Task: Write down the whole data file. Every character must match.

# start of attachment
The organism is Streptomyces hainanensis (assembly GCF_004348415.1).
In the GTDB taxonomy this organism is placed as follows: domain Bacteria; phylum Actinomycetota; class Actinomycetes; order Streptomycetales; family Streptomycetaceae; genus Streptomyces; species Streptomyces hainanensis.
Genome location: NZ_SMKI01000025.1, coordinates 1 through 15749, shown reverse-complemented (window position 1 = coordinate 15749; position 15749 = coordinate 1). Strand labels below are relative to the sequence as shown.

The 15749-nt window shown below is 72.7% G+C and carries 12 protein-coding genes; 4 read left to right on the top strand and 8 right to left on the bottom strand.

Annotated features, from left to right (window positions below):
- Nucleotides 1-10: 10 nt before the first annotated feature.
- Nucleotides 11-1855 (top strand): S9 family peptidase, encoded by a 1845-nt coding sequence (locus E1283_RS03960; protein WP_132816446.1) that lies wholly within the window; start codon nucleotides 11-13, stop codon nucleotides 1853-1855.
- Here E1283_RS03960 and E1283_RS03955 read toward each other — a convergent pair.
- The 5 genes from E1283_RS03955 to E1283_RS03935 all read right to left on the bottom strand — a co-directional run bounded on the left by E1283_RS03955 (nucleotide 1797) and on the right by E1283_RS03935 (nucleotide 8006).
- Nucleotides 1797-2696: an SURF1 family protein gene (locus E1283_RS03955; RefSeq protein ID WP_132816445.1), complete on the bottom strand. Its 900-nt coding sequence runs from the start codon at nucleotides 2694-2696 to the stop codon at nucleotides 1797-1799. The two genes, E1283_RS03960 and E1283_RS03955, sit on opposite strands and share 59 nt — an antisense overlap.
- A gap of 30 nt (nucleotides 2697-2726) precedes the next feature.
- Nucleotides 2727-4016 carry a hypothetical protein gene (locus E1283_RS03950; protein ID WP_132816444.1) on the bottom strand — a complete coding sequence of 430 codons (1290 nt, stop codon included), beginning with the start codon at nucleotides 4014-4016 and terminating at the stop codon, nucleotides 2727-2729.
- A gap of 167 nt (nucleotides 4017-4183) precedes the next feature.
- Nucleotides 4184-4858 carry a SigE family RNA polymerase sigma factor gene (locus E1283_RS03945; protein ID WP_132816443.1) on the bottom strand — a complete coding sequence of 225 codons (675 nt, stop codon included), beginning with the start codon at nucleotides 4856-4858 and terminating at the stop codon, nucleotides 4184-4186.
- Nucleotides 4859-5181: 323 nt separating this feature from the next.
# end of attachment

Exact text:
The organism is Streptomyces hainanensis (assembly GCF_004348415.1).
In the GTDB taxonomy this organism is placed as follows: domain Bacteria; phylum Actinomycetota; class Actinomycetes; order Streptomycetales; family Streptomycetaceae; genus Streptomyces; species Streptomyces hainanensis.
Genome location: NZ_SMKI01000025.1, coordinates 1 through 15749, shown reverse-complemented (window position 1 = coordinate 15749; position 15749 = coordinate 1). Strand labels below are relative to the sequence as shown.

The 15749-nt window shown below is 72.7% G+C and carries 12 protein-coding genes; 4 read left to right on the top strand and 8 right to left on the bottom strand.

Annotated features, from left to right (window positions below):
- Nucleotides 1-10: 10 nt before the first annotated feature.
- Nucleotides 11-1855 (top strand): S9 family peptidase, encoded by a 1845-nt coding sequence (locus E1283_RS03960; protein WP_132816446.1) that lies wholly within the window; start codon nucleotides 11-13, stop codon nucleotides 1853-1855.
- Here E1283_RS03960 and E1283_RS03955 read toward each other — a convergent pair.
- The 5 genes from E1283_RS03955 to E1283_RS03935 all read right to left on the bottom strand — a co-directional run bounded on the left by E1283_RS03955 (nucleotide 1797) and on the right by E1283_RS03935 (nucleotide 8006).
- Nucleotides 1797-2696: an SURF1 family protein gene (locus E1283_RS03955; RefSeq protein ID WP_132816445.1), complete on the bottom strand. Its 900-nt coding sequence runs from the start codon at nucleotides 2694-2696 to the stop codon at nucleotides 1797-1799. The two genes, E1283_RS03960 and E1283_RS03955, sit on opposite strands and share 59 nt — an antisense overlap.
- A gap of 30 nt (nucleotides 2697-2726) precedes the next feature.
- Nucleotides 2727-4016 carry a hypothetical protein gene (locus E1283_RS03950; protein ID WP_132816444.1) on the bottom strand — a complete coding sequence of 430 codons (1290 nt, stop codon included), beginning with the start codon at nucleotides 4014-4016 and terminating at the stop codon, nucleotides 2727-2729.
- A gap of 167 nt (nucleotides 4017-4183) precedes the next feature.
- Nucleotides 4184-4858 carry a SigE family RNA polymerase sigma factor gene (locus E1283_RS03945; protein ID WP_132816443.1) on the bottom strand — a complete coding sequence of 225 codons (675 nt, stop codon included), beginning with the start codon at nucleotides 4856-4858 and terminating at the stop codon, nucleotides 4184-4186.
- Nucleotides 4859-5181: 323 nt separating this feature from the next.